Flesh Tones: Skin tones are natural and stay consistent from start to finish of the. Facial features and texture is impressive from medium to close up shots.

Noise/Artifacts:  A little heavier on the grain in the darker scenes, but this is a rather clean looking transfer.


Audio Format(s): English 2.0 DTS-HD MA

Subtitles: English

Dynamics: The ‘Burbs comes with its original 2.0 mix. I’m not sure if this is a new one or not, but it sounds great. Its very loud and lively. Featuring plenty of nuances and a fun balance and layering of effects and sound, you won’t really miss the 5.1 if you’ve got it cranked up good enough.

Height: N/A

Low Frequency Extension:  N/A

Surround Sound Presentation:  N/A

Dialogue Reproduction: Vocals are very loud, clear and crisp.


The ‘Burbs – Collector’s Edition features reversible cover art featuring the original theatrical poster art.

Audio Commentary

  • With Writer Dana Olsen, moderated by author Calum Waddell

There Goes The Neighborhood: The Making of The “Burbs (HD, 1:06:32) – This was originally featured on the Arrow release of the film, but its a fun, detailed documentary on the film featuring Joe Dante, Corey Feldman, Courtney Gaines, Wendy Schaal, Robert M. Stevens, and James H. Spencer.

An Interview With Director Joe Dante (HD, 18:36) – A new interview with the director. He does repeat some of the points he made in the documentary, but also touches on some newer stuff, talking about the writer’s strike, working with each of the cast members and the legacy of the film (The one he’s asked most about at conventions after Gremlins).

An Interview With Photographer John Hora (HD, 10:57) – A series of text with blue background questions are asked to him as he talks about first finding Joe Dante, not understanding The Howling, the cast of the film and his overall thoughts on the production.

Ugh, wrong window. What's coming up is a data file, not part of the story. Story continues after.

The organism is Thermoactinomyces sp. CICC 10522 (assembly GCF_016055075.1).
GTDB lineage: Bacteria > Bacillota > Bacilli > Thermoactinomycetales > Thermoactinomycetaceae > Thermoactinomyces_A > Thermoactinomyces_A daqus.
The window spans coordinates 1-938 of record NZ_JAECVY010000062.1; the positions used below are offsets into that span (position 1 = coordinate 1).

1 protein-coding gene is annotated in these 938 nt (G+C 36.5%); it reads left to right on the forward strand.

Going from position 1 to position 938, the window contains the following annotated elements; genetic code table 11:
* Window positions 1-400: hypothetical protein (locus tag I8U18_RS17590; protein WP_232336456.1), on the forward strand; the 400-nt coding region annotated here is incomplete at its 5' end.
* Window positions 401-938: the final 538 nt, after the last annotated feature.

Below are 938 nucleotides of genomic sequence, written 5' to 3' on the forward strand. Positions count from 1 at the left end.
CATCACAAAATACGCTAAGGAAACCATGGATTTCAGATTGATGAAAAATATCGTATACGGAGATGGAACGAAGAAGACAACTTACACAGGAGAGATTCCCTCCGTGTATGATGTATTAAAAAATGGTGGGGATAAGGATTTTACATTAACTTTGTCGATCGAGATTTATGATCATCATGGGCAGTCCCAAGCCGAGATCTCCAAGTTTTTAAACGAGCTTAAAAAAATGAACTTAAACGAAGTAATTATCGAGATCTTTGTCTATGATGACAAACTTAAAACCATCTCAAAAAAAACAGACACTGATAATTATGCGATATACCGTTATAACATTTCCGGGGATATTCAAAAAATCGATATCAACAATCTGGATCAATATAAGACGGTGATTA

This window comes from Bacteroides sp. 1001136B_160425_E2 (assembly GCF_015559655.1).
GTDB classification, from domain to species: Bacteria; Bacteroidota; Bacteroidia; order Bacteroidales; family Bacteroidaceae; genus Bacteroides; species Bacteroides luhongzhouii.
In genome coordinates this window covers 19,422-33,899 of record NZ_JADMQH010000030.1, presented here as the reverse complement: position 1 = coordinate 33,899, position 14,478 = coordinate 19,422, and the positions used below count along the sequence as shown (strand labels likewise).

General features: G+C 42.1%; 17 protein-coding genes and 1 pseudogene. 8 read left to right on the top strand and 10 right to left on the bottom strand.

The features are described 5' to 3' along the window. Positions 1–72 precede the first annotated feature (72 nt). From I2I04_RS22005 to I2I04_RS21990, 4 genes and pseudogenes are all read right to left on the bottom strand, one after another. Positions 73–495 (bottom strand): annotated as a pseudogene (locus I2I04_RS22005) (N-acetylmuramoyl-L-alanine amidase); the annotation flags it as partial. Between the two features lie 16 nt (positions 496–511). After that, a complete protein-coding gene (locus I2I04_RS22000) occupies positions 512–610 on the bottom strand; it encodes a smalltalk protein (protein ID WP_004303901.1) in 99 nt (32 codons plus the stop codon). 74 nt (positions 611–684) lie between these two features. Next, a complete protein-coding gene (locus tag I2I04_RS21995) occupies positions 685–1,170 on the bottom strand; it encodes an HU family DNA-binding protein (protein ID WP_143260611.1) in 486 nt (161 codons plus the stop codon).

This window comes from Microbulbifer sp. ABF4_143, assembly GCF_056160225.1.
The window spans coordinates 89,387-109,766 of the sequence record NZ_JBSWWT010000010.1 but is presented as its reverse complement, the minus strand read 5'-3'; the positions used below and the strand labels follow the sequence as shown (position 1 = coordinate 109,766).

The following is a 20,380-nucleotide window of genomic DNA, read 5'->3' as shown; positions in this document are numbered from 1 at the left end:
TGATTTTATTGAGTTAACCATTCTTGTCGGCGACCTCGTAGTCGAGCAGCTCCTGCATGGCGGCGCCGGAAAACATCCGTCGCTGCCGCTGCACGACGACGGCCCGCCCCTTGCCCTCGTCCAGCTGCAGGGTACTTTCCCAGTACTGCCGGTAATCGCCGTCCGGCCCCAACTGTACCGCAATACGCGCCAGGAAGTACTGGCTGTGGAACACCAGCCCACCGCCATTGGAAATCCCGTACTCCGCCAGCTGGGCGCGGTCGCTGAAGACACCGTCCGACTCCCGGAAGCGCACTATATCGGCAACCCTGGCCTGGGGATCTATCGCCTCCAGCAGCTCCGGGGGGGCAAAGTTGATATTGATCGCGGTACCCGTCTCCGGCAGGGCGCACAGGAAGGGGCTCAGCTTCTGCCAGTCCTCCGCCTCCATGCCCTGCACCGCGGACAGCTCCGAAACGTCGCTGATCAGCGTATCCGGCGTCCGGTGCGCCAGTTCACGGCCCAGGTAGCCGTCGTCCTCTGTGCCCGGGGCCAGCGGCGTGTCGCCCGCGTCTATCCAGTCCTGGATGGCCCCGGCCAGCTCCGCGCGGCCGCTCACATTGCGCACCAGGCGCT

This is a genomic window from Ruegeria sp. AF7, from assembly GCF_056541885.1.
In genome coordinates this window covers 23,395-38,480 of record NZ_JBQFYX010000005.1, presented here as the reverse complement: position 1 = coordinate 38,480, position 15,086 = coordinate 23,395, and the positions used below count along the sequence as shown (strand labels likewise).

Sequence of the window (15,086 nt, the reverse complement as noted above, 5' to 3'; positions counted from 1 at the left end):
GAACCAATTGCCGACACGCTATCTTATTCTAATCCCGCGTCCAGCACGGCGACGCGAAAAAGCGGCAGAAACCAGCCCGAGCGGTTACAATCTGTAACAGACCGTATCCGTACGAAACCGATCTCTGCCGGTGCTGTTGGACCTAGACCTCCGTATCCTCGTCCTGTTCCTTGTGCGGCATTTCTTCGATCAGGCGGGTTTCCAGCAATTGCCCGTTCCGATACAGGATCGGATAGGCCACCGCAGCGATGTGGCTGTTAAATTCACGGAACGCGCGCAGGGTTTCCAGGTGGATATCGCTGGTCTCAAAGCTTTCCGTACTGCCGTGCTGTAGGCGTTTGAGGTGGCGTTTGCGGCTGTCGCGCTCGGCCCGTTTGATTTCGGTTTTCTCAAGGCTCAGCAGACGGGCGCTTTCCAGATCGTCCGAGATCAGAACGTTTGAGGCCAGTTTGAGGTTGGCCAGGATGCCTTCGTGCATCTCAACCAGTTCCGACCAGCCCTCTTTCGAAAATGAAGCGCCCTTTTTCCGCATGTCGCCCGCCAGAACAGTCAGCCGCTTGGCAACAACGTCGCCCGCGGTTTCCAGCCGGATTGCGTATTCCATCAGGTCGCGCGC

An Interview With Film Editor Marshall Harvey (HD, 9:53) – Like John Hora, he is also asked some prompted questions that are rather similar in nature, but he give his overall philosophy on editing and how he applied it to The ‘Burbs and in working with Joe Dante.

Alternate Ending (SD, 7:21) – From a VHS source.

Original Workprint from Director Joe Dante’s Archive (SD, 1:45:57) – This features the alternated ending as well as a couple deleted/extended sequences in the film. As far as quality, it is pulled from a VHS source.

Behind-The-Scenes Still Gallery (HD, 5:54)

Still and Posters Gallery (HD, 7:53)

Theatrical Trailer (HD, 1:31)


The ‘Burbs continues to live on as many of fans favorite of Joe Dante and even Tom Hanks’ films. It boasts a fun cast and concept and plenty of great sketch comedy moments. Shout Factory’s Shout Select Collector’s Edition boasts a terrific transfer and audio to go along with a nice wealth of bonus features both new and old.  This will make a great upgrade if you owned the previous Universal release. And if you’ve never owned it, this is the one to pick up to add to your collection!